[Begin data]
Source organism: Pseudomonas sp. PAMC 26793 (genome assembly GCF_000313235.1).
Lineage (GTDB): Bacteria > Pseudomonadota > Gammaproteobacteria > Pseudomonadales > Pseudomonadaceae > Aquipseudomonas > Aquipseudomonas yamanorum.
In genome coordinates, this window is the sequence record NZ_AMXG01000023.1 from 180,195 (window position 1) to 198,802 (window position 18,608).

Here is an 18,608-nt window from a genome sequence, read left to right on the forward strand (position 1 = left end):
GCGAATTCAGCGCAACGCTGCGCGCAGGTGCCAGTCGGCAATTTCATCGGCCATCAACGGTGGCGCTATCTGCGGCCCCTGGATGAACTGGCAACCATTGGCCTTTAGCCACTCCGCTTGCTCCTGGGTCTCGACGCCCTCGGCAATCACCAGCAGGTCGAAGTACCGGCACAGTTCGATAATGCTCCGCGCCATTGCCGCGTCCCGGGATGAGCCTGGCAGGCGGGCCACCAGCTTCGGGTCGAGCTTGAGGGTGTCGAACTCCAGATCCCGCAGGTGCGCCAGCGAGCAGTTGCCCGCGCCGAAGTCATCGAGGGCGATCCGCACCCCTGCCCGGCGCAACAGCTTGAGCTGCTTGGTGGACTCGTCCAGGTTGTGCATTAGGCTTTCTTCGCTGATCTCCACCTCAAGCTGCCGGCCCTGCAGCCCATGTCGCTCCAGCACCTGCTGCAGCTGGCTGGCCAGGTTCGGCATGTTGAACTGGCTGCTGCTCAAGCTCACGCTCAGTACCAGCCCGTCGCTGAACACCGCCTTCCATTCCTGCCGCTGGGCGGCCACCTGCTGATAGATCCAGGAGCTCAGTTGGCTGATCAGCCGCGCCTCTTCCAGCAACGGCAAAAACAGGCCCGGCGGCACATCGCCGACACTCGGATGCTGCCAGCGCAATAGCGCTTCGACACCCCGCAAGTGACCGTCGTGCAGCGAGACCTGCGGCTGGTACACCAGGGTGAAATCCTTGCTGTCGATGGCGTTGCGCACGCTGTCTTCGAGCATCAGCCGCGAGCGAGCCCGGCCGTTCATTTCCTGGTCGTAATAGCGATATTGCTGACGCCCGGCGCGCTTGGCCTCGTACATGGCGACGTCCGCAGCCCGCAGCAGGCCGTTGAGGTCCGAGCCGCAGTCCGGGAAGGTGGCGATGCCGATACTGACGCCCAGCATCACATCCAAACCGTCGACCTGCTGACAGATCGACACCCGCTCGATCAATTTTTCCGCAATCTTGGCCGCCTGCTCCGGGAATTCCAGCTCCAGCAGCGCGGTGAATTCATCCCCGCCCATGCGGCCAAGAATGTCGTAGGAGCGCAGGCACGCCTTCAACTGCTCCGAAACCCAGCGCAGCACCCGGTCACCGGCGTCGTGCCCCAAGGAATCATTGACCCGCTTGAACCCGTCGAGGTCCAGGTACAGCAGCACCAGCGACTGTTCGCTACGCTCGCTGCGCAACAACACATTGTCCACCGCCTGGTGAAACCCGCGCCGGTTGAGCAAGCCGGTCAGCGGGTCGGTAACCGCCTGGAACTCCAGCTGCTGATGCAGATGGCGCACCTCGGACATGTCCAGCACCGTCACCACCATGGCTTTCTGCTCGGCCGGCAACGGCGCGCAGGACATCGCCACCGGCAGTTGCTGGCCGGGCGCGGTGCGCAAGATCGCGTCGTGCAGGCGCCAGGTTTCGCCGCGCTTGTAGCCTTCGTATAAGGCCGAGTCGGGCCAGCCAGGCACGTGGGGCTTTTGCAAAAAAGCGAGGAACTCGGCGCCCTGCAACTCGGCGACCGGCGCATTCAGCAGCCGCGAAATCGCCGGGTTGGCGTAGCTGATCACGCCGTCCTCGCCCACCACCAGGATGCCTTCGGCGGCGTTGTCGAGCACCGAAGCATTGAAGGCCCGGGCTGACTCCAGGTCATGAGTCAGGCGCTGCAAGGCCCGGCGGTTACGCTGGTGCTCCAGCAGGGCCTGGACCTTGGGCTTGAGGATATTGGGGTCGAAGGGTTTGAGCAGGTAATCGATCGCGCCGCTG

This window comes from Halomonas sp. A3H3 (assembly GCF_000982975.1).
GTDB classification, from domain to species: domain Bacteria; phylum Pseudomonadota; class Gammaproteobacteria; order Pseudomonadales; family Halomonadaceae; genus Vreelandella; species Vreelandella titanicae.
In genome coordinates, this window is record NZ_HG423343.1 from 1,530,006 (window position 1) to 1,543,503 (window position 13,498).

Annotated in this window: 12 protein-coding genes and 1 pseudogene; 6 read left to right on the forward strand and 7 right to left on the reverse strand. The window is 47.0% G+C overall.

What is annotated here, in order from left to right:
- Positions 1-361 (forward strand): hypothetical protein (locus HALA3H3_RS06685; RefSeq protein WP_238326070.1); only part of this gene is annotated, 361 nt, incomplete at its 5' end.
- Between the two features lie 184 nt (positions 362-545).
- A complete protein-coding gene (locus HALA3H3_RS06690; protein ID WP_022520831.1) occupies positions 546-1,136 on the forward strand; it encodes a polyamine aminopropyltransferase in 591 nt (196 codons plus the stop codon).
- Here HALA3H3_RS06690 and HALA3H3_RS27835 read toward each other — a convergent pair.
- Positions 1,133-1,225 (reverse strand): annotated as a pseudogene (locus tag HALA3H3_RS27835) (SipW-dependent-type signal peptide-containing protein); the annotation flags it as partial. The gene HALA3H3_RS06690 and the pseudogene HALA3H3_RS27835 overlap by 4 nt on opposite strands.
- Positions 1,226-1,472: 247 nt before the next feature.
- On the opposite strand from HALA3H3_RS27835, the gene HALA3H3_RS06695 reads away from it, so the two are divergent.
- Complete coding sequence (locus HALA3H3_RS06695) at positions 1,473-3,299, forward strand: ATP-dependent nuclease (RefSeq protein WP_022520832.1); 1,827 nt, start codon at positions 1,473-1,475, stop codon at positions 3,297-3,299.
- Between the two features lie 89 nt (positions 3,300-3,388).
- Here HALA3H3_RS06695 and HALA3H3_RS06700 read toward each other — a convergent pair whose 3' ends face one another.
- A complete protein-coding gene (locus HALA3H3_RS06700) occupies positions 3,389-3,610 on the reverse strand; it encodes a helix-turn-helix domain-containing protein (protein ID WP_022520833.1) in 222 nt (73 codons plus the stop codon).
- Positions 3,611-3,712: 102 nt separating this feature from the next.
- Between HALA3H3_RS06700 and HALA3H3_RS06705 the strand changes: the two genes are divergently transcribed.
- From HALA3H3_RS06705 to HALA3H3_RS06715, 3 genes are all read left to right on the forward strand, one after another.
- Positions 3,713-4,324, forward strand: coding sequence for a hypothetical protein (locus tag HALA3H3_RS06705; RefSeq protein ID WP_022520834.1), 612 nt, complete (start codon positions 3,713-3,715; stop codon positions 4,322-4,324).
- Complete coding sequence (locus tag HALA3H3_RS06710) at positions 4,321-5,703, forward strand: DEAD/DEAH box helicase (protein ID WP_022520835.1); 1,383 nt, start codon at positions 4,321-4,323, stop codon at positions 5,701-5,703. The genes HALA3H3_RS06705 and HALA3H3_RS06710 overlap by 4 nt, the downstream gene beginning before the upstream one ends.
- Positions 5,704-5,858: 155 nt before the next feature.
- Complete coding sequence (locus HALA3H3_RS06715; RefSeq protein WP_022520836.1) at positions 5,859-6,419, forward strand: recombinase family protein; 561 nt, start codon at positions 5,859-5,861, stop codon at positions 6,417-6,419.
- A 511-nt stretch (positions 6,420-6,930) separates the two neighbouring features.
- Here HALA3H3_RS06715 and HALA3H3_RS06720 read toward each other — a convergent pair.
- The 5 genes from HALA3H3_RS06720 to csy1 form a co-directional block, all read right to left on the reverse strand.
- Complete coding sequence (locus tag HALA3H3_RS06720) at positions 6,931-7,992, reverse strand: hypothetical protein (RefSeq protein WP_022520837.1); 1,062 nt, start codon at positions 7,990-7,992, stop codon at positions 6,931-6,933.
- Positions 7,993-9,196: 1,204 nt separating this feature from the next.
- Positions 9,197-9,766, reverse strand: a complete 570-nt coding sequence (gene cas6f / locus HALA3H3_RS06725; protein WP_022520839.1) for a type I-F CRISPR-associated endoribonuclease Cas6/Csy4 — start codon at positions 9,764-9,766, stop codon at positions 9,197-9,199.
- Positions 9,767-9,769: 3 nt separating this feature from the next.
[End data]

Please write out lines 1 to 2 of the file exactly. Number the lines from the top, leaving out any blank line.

Source organism: Pseudomonas sp. PAMC 26793 (genome assembly GCF_000313235.1).
Lineage (GTDB): Bacteria > Pseudomonadota > Gammaproteobacteria > Pseudomonadales > Pseudomonadaceae > Aquipseudomonas > Aquipseudomonas yamanorum.